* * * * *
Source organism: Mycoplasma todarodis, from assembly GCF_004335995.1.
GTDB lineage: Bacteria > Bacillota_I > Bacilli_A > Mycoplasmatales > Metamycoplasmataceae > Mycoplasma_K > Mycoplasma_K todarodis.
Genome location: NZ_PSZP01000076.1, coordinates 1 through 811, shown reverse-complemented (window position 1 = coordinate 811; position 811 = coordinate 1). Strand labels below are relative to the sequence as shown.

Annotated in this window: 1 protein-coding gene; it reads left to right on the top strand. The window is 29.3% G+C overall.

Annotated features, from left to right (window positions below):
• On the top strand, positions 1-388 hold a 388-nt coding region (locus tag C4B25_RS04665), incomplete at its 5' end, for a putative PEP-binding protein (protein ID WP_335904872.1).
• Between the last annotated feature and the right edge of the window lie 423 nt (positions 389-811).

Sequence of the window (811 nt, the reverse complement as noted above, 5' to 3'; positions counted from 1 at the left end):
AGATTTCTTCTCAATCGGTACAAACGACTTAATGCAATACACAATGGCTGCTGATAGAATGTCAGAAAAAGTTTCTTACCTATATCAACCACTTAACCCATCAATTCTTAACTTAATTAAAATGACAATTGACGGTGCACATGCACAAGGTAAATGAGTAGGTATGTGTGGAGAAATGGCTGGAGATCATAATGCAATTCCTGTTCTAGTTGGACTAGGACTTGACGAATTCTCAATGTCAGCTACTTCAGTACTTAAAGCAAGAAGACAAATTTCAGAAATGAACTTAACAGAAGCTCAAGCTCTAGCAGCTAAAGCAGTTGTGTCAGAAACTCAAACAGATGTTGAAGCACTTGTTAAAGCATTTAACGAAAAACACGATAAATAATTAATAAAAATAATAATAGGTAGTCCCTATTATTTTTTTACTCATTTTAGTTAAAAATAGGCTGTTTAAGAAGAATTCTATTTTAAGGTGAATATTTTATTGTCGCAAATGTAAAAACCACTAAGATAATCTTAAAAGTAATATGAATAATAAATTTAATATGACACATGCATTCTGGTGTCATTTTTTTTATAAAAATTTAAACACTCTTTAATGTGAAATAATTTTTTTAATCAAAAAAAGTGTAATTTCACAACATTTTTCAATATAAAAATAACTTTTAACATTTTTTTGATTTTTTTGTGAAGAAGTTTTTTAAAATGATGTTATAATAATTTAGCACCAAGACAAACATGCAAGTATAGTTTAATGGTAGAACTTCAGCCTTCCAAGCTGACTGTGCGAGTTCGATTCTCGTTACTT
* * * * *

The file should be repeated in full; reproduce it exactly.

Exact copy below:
Source organism: Mycoplasma todarodis, from assembly GCF_004335995.1.
GTDB lineage: Bacteria > Bacillota_I > Bacilli_A > Mycoplasmatales > Metamycoplasmataceae > Mycoplasma_K > Mycoplasma_K todarodis.
Genome location: NZ_PSZP01000076.1, coordinates 1 through 811, shown reverse-complemented (window position 1 = coordinate 811; position 811 = coordinate 1). Strand labels below are relative to the sequence as shown.

Annotated in this window: 1 protein-coding gene; it reads left to right on the top strand. The window is 29.3% G+C overall.

Annotated features, from left to right (window positions below):
• On the top strand, positions 1-388 hold a 388-nt coding region (locus tag C4B25_RS04665), incomplete at its 5' end, for a putative PEP-binding protein (protein ID WP_335904872.1).
• Between the last annotated feature and the right edge of the window lie 423 nt (positions 389-811).

Sequence of the window (811 nt, the reverse complement as noted above, 5' to 3'; positions counted from 1 at the left end):
AGATTTCTTCTCAATCGGTACAAACGACTTAATGCAATACACAATGGCTGCTGATAGAATGTCAGAAAAAGTTTCTTACCTATATCAACCACTTAACCCATCAATTCTTAACTTAATTAAAATGACAATTGACGGTGCACATGCACAAGGTAAATGAGTAGGTATGTGTGGAGAAATGGCTGGAGATCATAATGCAATTCCTGTTCTAGTTGGACTAGGACTTGACGAATTCTCAATGTCAGCTACTTCAGTACTTAAAGCAAGAAGACAAATTTCAGAAATGAACTTAACAGAAGCTCAAGCTCTAGCAGCTAAAGCAGTTGTGTCAGAAACTCAAACAGATGTTGAAGCACTTGTTAAAGCATTTAACGAAAAACACGATAAATAATTAATAAAAATAATAATAGGTAGTCCCTATTATTTTTTTACTCATTTTAGTTAAAAATAGGCTGTTTAAGAAGAATTCTATTTTAAGGTGAATATTTTATTGTCGCAAATGTAAAAACCACTAAGATAATCTTAAAAGTAATATGAATAATAAATTTAATATGACACATGCATTCTGGTGTCATTTTTTTTATAAAAATTTAAACACTCTTTAATGTGAAATAATTTTTTTAATCAAAAAAAGTGTAATTTCACAACATTTTTCAATATAAAAATAACTTTTAACATTTTTTTGATTTTTTTGTGAAGAAGTTTTTTAAAATGATGTTATAATAATTTAGCACCAAGACAAACATGCAAGTATAGTTTAATGGTAGAACTTCAGCCTTCCAAGCTGACTGTGCGAGTTCGATTCTCGTTACTT